Right-hander Tom Koehler, in camp with the Pirates as a non-roster invitee to spring training, announced his retirement from baseball on Instagram Monday morning. The 33-year-old Koehler says he’s looking forward to “starting [his] next chapter in the game,” whenever and whatever that may hold. For now, it seems as though he’ll take some time with his family.
From 2013-16, Koehler was a solid and durable constant at the back of the Marlins’ rotation, averaging 30 starts per season while pitching to a 4.14 ERA with averages of 6.8 strikeouts, 3.7 walks and 1.0 home runs per nine innings pitched. He struggled early in the 2017 season and found himself traded to the Blue Jays, with whom he posted an intriguing 15-game relief stint (2.65 ERA, 18-to-6 K/BB ratio in 17 innings). That showing prompted the Dodgers to take a look at Koehler in the offseason with the hope that he could transform his career as a late-inning bullpen piece.
Instead, Koehler was beset by shoulder injuries in 2018. After spending more than half the season trying to rehab an anterior capsule strain and make his Dodgers debut, Koehler underwent surgery that ended his 2018 season. He never threw a pitch at the MLB level for the Dodgers. He signed with the Pirates both last offseason and earlier this winter but wasn’t able to get back onto the hill.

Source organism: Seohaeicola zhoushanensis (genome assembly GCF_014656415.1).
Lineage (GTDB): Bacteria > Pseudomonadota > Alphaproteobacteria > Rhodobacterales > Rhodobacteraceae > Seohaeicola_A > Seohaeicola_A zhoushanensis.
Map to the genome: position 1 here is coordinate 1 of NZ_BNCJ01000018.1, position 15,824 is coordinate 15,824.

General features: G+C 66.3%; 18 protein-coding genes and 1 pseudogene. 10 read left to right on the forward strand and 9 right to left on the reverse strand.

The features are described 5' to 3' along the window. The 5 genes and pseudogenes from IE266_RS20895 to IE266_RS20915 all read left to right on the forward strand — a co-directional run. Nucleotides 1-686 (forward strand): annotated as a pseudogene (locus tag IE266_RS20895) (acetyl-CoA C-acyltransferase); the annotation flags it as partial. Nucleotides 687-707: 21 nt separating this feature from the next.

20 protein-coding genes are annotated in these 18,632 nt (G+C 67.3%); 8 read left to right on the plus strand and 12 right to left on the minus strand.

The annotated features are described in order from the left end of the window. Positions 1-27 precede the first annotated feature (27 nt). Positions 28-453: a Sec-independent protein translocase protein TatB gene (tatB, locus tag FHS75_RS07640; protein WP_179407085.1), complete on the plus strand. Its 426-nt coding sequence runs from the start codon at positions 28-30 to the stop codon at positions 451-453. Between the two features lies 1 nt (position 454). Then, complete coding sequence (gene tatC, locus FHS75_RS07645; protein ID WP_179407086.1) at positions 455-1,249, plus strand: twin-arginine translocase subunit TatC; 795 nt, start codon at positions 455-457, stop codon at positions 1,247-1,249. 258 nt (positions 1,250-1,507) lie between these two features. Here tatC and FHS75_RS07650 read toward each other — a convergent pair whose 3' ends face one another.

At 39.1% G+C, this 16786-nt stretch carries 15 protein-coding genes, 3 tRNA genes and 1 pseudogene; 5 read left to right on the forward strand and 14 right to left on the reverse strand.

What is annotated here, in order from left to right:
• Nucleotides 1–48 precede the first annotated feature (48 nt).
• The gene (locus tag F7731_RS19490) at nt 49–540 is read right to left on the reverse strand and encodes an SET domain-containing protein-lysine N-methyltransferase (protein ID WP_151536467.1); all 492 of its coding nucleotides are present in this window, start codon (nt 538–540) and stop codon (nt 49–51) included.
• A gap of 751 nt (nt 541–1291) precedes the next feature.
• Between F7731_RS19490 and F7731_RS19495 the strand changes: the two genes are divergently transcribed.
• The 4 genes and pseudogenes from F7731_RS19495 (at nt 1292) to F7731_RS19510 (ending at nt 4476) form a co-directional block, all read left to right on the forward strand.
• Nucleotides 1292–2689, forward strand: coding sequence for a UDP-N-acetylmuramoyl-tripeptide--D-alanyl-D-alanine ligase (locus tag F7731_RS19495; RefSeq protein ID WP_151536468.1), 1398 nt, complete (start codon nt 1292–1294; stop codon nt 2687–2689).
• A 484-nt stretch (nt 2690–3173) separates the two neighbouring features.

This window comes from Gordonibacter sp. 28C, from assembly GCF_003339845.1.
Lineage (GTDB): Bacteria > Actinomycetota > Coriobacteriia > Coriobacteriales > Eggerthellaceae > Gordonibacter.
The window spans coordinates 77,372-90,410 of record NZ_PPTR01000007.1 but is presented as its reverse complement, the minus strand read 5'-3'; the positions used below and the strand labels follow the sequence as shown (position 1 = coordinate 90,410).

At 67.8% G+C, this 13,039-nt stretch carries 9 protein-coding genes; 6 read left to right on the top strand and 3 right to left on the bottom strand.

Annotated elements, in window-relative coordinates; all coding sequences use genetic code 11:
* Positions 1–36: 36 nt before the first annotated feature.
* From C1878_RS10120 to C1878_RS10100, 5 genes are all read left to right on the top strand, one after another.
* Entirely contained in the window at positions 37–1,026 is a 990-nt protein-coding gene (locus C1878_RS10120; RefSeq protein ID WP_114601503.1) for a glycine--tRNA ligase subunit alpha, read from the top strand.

It’s a tough way to end a playing career, although as an 18th-round senior sign back in 2008, Koehler exceeded any and all expectations. The Stony Brook alum pitched in 161 major-league games, totaling 784 1/3 innings of 4.39 ERA ball along the way. Koehler’s 36-55 record is more an indictment on the sub-par Marlins rosters surrounding him for much of his career than on his own abilities on the mound. He was generally a serviceable option, twice leading the club in games started and once leading them in innings pitched. Koehler was never a household name but pitched into his arbitration years, helping him to secure more than $12M in total salary. Best wishes to Koehler in whatever path he next pursues.
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An asterisk indicates the manager was fired and rehired by the franchise.